Northeast Sikh temple builds vegetable garden to bring community together
It’s hoped the garden will attract different generations and cultures
A new vegetable garden being built at the Dashmesh Culture Centre in Martindale is designed to bring the local community together in a safe COVID-friendly outdoor space this summer.
The garden at the back of the Sikh temple is for people of all backgrounds and cultures, say the centre's leadership, who have worked with the Martindale Community Association on the project.
"We thought it's a good platform for our elders and new generation to get together and learn about the plants," said Amanpreet Singh, president of the Dashmesh Culture Centre.
- Watch how their garden is shaping up in the video below.
"Everyone is welcome here, and during COVID-19 we have a place where everyone can be together and still keep their social distance," he said.
The garden is growing everything from herbs to cauliflower, cabbage, lettuce, spinach and baby radishes, and is being tended to daily by a crew of Sikh seniors.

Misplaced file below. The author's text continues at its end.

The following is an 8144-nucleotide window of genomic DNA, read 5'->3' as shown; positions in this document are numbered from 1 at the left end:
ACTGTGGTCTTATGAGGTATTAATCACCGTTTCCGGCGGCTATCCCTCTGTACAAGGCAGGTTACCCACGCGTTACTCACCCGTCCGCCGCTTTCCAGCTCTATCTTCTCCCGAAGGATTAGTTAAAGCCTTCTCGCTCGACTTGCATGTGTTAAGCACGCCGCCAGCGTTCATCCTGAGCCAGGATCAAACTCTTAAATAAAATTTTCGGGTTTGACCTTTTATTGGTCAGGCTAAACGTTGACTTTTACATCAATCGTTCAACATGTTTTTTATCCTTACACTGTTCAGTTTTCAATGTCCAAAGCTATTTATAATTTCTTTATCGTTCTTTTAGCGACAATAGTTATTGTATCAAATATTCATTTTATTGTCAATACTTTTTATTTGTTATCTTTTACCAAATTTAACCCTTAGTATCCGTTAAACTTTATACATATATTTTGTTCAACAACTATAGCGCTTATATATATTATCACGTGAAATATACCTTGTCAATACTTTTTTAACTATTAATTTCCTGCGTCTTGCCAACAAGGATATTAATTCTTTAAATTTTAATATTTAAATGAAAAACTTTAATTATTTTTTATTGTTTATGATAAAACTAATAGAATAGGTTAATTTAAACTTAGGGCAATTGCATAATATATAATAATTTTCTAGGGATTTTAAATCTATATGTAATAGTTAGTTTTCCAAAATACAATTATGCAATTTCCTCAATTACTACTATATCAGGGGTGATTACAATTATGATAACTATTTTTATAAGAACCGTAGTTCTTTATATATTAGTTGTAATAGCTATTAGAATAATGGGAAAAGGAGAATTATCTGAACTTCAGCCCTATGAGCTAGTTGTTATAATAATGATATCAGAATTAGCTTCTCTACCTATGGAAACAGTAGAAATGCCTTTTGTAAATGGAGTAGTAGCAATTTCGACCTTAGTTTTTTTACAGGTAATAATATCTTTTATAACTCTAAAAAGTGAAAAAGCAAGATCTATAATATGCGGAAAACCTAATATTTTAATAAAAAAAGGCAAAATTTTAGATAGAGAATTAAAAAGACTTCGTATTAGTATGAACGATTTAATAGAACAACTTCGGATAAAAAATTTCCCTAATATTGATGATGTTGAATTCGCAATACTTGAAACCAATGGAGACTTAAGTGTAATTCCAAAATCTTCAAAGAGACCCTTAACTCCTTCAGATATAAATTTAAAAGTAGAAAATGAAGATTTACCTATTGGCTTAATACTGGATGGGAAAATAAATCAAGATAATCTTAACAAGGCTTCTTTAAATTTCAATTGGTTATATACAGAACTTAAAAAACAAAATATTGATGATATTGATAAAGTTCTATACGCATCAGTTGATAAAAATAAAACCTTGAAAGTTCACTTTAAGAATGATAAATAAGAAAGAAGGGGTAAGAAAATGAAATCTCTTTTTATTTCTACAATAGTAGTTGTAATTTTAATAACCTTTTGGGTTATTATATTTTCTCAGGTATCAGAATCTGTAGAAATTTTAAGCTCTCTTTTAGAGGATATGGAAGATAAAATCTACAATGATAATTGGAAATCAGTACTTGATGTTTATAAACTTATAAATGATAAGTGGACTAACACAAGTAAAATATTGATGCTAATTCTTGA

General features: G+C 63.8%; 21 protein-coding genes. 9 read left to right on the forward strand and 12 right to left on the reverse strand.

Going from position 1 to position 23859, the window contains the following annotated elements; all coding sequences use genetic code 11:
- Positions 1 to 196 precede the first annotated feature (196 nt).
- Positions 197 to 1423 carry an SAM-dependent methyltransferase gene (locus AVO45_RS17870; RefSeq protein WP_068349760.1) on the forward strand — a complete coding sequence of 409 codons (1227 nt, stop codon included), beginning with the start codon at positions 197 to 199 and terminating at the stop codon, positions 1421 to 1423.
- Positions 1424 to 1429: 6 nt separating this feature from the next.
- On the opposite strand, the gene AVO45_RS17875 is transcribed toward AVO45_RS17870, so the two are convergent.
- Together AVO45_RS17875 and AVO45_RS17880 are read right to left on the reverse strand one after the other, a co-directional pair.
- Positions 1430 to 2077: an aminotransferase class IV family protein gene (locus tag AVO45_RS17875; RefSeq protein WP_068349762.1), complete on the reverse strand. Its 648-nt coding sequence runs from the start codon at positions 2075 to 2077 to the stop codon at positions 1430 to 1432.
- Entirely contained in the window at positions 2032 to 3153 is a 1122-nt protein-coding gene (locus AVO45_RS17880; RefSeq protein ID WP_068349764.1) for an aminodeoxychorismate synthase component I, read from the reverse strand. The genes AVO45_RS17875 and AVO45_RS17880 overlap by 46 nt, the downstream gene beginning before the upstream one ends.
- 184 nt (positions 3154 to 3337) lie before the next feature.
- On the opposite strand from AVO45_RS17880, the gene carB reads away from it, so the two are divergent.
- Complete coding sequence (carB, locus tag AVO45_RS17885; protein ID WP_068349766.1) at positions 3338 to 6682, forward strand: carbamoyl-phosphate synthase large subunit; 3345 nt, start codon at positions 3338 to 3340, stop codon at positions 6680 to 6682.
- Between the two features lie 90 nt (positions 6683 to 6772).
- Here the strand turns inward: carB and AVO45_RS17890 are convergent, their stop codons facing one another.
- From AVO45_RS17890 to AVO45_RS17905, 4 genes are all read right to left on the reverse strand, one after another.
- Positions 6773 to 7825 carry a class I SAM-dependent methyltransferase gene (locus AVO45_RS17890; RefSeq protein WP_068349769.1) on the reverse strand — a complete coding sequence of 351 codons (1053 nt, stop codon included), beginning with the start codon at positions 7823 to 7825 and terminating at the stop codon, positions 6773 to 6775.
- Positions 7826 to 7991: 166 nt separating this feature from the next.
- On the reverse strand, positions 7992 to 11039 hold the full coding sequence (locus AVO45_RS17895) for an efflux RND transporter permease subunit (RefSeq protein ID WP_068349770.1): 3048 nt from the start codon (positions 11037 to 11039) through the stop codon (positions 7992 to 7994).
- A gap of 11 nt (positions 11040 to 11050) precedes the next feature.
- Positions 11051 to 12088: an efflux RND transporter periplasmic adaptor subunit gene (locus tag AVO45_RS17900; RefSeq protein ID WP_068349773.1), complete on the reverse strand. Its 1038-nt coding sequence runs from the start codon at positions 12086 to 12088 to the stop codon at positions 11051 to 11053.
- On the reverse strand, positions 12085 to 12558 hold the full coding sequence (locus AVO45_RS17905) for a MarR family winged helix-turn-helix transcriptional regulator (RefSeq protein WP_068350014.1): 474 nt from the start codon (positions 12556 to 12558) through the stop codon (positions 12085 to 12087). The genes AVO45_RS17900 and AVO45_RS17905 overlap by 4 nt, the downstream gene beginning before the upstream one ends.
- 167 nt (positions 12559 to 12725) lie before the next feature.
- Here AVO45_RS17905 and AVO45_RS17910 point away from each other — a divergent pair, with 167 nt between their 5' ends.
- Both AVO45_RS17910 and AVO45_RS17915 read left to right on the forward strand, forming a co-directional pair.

The food the garden produces can be used by the local community and in the centre's kitchens, which provides free hot vegetarian meals to anyone in need seven days per week.
"Everyone can take it, can use it and also we'll use it in the kitchen, too, but it's for the whole community," said Singh.
"It was a great opportunity," said Harpal Singh. "It gives us a lot of joy. With COVID there's a lot of people sitting at home, and we saw it as an opportunity to teach the community about agriculture and involve people from the local area.
The centre was helped by Ward 5 Coun. George Chahal and the City of Calgary, providing a delivery of compost for the raised beds.
"We thought we'd use our expertise from back home," said Kamal Bassi, who studied agriculture in India. "We will try and grow vegetables that can be grown in Calgary weather, which can be grown up to the edible stage."
"We have a short growing season and the raised beds help with Calgary's weather," said Bassi.
Every Sunday, alumni from the Punjab Agricultural University in India, including Singh and Bassi, will be on hand to help with advice on planting techniques and gardening tips and questions.
They hope members of the public can use what they learn at the centre and start growing in their own back yards.